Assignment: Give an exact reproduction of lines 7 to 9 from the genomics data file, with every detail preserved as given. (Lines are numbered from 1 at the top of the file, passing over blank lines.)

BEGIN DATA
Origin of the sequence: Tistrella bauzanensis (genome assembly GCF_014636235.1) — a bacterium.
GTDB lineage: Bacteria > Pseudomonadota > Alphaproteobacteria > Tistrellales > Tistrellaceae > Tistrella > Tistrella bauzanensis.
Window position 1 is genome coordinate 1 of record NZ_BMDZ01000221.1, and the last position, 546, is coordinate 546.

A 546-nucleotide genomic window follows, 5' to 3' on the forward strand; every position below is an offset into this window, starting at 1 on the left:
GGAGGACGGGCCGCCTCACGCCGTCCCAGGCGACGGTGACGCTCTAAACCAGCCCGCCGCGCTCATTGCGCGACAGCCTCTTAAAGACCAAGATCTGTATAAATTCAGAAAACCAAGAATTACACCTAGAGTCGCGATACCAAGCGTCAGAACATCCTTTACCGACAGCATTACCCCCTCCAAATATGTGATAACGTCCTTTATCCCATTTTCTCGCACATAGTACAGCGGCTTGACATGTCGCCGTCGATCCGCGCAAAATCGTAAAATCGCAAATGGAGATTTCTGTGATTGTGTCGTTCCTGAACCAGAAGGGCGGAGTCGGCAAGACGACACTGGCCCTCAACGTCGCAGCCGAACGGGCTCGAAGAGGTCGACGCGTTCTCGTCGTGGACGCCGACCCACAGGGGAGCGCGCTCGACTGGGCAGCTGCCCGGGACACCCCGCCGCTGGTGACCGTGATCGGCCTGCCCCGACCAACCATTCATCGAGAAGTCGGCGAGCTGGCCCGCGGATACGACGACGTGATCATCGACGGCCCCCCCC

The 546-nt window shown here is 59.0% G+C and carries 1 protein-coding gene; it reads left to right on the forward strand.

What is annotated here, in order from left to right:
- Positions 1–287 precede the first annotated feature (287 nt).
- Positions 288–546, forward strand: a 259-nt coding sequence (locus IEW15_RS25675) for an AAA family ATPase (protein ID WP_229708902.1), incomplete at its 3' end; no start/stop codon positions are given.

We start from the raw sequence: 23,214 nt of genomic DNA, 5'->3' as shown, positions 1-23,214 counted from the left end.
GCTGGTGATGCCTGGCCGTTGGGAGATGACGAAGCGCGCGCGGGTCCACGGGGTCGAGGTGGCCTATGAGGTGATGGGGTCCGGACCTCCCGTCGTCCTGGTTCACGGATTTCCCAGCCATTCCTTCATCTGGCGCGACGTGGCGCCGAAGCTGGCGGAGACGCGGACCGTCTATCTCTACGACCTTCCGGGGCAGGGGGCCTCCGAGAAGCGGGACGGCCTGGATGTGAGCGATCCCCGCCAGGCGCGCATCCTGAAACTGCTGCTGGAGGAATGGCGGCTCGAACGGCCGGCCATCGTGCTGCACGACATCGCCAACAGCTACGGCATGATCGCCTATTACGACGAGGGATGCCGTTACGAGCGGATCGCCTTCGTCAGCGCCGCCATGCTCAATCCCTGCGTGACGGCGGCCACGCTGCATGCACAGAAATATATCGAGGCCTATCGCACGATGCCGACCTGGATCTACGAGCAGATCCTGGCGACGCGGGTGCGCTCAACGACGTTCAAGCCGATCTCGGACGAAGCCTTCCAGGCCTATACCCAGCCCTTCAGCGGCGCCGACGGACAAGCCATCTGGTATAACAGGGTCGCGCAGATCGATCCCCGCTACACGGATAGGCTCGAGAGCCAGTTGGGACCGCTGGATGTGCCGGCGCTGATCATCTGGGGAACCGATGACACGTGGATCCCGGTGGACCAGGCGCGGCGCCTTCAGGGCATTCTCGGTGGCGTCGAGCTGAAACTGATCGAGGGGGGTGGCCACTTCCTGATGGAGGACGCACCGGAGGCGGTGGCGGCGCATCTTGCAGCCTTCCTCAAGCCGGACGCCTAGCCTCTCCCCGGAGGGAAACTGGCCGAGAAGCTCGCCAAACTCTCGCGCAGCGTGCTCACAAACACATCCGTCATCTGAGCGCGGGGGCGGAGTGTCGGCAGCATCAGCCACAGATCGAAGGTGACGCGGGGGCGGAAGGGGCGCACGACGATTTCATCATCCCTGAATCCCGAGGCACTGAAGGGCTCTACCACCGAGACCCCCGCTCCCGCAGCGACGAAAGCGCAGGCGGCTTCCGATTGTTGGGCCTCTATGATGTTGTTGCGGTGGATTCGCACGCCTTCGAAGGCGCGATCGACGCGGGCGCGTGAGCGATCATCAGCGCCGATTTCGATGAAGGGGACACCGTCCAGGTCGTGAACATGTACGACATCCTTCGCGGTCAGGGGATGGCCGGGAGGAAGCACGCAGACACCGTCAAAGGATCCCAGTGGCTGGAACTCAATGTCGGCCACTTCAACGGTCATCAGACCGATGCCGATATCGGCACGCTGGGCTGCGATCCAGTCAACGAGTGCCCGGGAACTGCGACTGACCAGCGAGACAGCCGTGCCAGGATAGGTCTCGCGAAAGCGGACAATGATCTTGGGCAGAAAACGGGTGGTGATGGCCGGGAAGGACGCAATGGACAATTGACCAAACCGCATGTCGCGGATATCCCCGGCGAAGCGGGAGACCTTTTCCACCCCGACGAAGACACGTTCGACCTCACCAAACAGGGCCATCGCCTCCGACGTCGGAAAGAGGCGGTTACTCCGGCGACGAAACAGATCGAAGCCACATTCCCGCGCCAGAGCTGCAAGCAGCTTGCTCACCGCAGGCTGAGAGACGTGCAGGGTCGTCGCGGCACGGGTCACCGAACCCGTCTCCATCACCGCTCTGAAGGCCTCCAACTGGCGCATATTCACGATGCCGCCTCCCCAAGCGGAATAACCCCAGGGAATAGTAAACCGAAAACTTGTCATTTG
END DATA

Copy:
What is annotated here, in order from left to right:
- Positions 1–287 precede the first annotated feature (287 nt).
- Positions 288–546, forward strand: a 259-nt coding sequence (locus IEW15_RS25675) for an AAA family ATPase (protein ID WP_229708902.1), incomplete at its 3' end; no start/stop codon positions are given.